Saturday, December 12, 2009

How to fix Alberta Politics

This image was modified, and is also released by me at

The international goodwill Canada earned in places like Vimy Ridge is evaporating. Canadian heel-dragging on climate is being compared to Japan on whaling; not a favourable comparison.

As we've seen with the passing of Bill 50, the current Alberta Government will remove regulatory oversight and mortgage your future if it suits them, despite strong opposition. Rather than representative democracy we are treading perilously close to petro-dictatorship.

In the next Alberta election, we will have a choice about what to do with our government. Dragging the political spectrum even more to the right is not a recipe for the change we need, but dragging it left won't work either.

The system needs a reboot.

It's time for a return to what's important: Genuine civic engagement is essential to a thriving democracy. A change to our voting structure is important because all Albertans deserve a voice at the table.

To make progress, we need progressive systems both inside and outside of the traditional power structures.

First, inside the system, we must bring election results in line with voting. The current 'first past the post' system breeds voter apathy. If you think your riding is decided even before you vote there's little practical advantage to bother. You've already won or lost.

People don't vote because their vote doesn't matter. Changing the system would make their vote mean something, even if they're in a riding that's already decided. Build an Alberta solution based on voting systems like Single Transferable Vote and Proportional Representation.

Changing the system is tough because the existing system benefits those already in power. As citizens we need to demand electoral reform so that we will be more accurately represented in the halls of power.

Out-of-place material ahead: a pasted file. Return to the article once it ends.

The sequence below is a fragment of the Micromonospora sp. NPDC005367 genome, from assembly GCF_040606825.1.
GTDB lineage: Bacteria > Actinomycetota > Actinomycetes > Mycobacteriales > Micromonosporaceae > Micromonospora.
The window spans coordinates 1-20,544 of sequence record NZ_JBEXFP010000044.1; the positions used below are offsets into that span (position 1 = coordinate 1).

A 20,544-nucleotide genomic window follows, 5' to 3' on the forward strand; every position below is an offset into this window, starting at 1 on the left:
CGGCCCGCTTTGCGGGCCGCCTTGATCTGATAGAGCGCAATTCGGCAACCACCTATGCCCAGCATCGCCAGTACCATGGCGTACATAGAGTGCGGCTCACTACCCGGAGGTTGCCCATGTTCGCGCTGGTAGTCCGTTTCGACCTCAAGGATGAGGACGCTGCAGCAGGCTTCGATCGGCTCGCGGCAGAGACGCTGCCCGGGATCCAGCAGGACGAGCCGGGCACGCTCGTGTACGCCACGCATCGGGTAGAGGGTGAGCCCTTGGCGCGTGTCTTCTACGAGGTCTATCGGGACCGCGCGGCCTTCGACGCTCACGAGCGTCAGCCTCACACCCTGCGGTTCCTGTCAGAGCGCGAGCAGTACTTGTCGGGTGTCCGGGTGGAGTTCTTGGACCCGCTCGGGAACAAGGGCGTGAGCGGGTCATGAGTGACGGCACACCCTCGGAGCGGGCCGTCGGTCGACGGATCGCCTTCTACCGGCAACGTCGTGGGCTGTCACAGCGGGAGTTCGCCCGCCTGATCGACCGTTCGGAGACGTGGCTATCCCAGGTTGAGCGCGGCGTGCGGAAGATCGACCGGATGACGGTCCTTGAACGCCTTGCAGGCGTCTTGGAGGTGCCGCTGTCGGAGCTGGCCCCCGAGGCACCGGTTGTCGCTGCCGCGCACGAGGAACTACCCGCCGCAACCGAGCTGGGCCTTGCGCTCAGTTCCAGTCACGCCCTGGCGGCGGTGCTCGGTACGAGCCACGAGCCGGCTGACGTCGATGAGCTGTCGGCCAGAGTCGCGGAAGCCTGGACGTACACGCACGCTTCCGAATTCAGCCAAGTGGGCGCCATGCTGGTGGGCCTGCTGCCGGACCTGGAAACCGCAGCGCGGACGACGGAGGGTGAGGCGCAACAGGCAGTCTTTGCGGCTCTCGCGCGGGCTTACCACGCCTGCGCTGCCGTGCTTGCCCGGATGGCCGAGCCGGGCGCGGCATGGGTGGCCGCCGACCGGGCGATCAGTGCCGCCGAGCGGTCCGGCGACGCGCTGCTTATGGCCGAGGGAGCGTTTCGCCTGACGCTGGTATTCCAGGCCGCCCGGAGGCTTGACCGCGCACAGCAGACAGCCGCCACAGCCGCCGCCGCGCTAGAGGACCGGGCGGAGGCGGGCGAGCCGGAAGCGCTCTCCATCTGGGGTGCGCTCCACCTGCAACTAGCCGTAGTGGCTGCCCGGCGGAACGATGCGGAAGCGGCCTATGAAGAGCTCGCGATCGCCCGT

Outside the system, an engaged public is essential to making democracy work properly. It's too easy to be a free-rider, hoping someone else will make good decisions for you, and saving you the trouble. But comprehensive solutions only come out when enough people are engaged in the process. As Bill 50 has shown, being a free-rider puts government policy firmly in the hands of large corporations who know how to work the system for their own ends. Not yours.

You might also like:

Engaged Citizens would manage common resources better than bureaucrats

Use electricity? Bill 50 robs you blind

Actions speak louder than votes


  1. 1st step could be to assign committee seats based on % of voter support, rathaer than on seats won.

  2. Alberta politics is the best in the country and hardly needs "fixing". As a kid my dad told me - If it ain't broken, don't fix it. Seems to me that applies here.

  3. Having lived in various provinces and experienced firsthand the different political cultures, I've got to disagree with the second anonymous commentator.

    Most of Alberta's political culture is brutal and regressive if one values democratic dialogue, scientific sociological analysis, and ecological economic progress.

    I would argue that the political data (voter turnout, unwillingness to collaborate, and dependence upon certain socio-political myths for the basis of policy) favours the sad fact that we need to improve mucho.

  4. 53% of the popular vote should not get you 87% of the seats. There seems to be a fundamental disconnect with the amount of votes received. Also, this is on 40.6% voter turnout. The lowest ever. So you've got the expressed support of just over 20% of the people giving virtually dictatorial power to one party. It works really well if you're the power that benefits from the system, but if you're looking for a system that engages the electorate and represents them fairly, then from a straight up mathematics perspective, we're a dismal failure. All sides should be able to see the disconnect there. A change in the electoral system is appropriate to remedy this disconnect.

    Anonymous, Kurtis, Thanks for your comments. As I'm sure you can tell I think it needs fixing, but I also recognize that for the 20% that voted PC, they're probably quite pleased with how things turned out. There's a difference between looking for fair representation, and wanting everybody in power to see things your way. A legislature that doesn't respect the diversity of people and views in this province is not going to be able to govern substantially in accordance with the wishes of the people who live here. (Not the corporations)